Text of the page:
It’s a good thing that the woman in seat 8A listened to her neighbor back home and brought wet wipes in her carry-on. “You just never know when you might need them,” her neighbor had advised her. And as luck would have it, she did need them when the passenger in seat 7A spilled half a can of tomato juice all over herself.
It all happened so quickly. I was sitting quietly in my window seat happily reading a book of humorous essays with my favorite airplane beverage close by, a Virgin Bloody Mary (it was too early for vodka but not for the spicy mix). I lifted my hand to turn a page and inadvertently hit the can, tipping it over. I can’t blame it on any turbulence. The flight had been smooth sailing up to this point.
My clumsy maneuver sprayed the juice into my lap, onto my sweater, across my phone, over a page in the book, and up onto the tray table and seat back in front of me. The way the dark red, thick juice splattered, it looked as if I’d been brutally stabbed. Fortunately, no one was seated next to me so there were no other victims.
I took a deep breath and did what anyone in my position would do as those seated around me gawked at the mess I’d just made. I laughed out loud and said, “This will make a great story.” I then stood up, banging my head on the low ceiling, and smiled again. “It just keeps getting funnier, doesn’t it?” The other passengers must have thought they’d booked a ticket on the slapstick comedy tour.
Annie the flight attendant walked briskly up the narrow aisle with a stack of napkins as I attempted to shake juice from my phone. She was very apologetic about giving me a full can of the Bloody Mary Mix as if she could have foreseen the mess I’d make, and it was somehow her fault. Kudos to her, but it was all on me. Literally.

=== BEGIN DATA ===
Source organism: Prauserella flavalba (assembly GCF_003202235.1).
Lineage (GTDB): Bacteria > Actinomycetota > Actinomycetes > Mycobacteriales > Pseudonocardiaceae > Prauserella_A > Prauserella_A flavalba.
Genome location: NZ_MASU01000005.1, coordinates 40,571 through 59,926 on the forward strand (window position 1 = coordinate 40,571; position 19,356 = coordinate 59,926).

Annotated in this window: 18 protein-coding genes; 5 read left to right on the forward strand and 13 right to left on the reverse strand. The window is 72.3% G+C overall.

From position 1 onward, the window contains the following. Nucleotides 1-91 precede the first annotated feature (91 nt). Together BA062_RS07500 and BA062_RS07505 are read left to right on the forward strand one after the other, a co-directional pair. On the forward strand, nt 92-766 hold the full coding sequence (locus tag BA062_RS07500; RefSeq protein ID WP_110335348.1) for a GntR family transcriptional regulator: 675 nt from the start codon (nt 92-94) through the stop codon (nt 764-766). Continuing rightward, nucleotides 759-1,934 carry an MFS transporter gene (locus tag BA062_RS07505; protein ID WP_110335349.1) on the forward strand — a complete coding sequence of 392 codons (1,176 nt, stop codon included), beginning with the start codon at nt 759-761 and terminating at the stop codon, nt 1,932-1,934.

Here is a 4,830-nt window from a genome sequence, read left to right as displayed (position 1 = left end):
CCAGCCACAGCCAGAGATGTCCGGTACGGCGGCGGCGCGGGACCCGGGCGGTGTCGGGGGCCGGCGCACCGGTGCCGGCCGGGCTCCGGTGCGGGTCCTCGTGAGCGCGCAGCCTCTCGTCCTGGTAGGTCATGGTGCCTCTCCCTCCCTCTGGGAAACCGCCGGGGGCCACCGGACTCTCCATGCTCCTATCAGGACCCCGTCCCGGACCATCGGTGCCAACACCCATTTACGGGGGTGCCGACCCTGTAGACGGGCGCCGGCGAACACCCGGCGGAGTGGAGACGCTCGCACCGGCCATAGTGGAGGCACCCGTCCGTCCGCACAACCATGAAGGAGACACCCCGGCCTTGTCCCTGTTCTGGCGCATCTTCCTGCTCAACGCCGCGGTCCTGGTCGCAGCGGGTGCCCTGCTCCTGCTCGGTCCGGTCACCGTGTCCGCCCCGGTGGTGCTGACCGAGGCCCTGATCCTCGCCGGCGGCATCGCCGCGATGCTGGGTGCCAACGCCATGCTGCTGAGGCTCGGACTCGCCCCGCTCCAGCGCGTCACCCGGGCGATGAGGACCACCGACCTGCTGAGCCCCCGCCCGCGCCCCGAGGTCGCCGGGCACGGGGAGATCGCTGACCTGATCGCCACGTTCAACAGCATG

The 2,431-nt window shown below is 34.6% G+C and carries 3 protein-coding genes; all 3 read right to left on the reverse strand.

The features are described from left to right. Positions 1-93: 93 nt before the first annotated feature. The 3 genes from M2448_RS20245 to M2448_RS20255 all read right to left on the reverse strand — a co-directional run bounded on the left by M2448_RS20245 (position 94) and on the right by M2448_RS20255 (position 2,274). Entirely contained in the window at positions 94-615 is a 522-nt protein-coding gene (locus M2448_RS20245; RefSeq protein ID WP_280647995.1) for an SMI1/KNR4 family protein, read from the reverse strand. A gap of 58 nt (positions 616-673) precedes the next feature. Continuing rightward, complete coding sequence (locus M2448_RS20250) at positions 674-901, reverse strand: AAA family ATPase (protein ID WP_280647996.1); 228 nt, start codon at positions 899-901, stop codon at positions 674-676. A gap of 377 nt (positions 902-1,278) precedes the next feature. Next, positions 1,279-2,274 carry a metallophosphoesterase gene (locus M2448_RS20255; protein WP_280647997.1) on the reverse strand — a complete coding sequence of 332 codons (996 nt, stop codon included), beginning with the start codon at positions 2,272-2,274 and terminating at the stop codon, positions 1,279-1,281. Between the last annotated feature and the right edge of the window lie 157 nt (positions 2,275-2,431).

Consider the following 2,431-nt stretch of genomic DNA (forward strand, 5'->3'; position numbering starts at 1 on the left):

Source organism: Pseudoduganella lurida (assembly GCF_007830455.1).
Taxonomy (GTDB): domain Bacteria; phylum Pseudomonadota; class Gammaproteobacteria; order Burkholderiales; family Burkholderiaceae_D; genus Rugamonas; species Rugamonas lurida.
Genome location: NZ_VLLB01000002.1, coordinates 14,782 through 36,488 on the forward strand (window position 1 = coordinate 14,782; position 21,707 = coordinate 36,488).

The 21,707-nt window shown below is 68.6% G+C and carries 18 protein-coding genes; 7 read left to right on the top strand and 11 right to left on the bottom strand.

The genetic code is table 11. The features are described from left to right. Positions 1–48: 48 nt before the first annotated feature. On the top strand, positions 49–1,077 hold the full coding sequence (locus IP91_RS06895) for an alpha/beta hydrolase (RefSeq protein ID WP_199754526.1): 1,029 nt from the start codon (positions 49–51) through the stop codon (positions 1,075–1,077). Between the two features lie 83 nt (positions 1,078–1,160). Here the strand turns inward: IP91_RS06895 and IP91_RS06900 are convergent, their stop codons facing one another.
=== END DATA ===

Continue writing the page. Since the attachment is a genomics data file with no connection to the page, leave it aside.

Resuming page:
The kind woman in 8A behind me fetched a package of wet wipes from an overhead bin and handed them to me, telling me about her wise neighbor; in fact, she had a whole first aid kit at the ready if the need arose. I gladly accepted her offer of the wipes and began cleaning my surroundings.
I then made my way to the back of the plane to the lavatory, avoiding eye contact with anyone, and kept on smiling. Reaching the tiny toilet closet, I struggled to close the accordion-style door. A man in a nearby seat reached back to help me, which was a nice gesture except that when he pulled hard at the bottom of the door, I was leaning forward so that the top of the door hit my head. He looked up at me and apologized, but I just continued smiling and ducked back inside and finished shutting the door. I wet a few paper towels under the little sink faucet and dabbed at the large tomato-soaked areas of my clothing. When I returned to my seat, I looked less like a crime victim and more like a woman who’d lost control of her bladder. But it didn’t matter.
It was unexpected and messy, yet I had the good fortune of sitting near someone who had come prepared for a mess. And I also got some fresh writing material out of the ordeal. I’m thinking this is what Erma Bombeck must have had in mind when she said, “If you can’t make it better, you can laugh at it.” Ironically, the juice spill occurred on my flight to the Erma Bombeck Writers’ Workshop Conference.
I do regret that my teenage daughter was not traveling with me to enjoy (i.e., be embarrassed by) how her mother handled adversity. She didn’t get to witness how I wasn’t offended when Annie the flight attendant offered me a cup of water and I declined and Annie replied, “Still afraid of making a mess, are we?” I politely nodded and grinned, thinking to myself, “Okay, that’s kind of funny; I’m writing it down.”
If there is a moral to this story it must be this: When your neighbor tells you to pack wet wipes for your trip, please listen. I may be on the journey with you and require them. Good stories, after all, can be rather messy.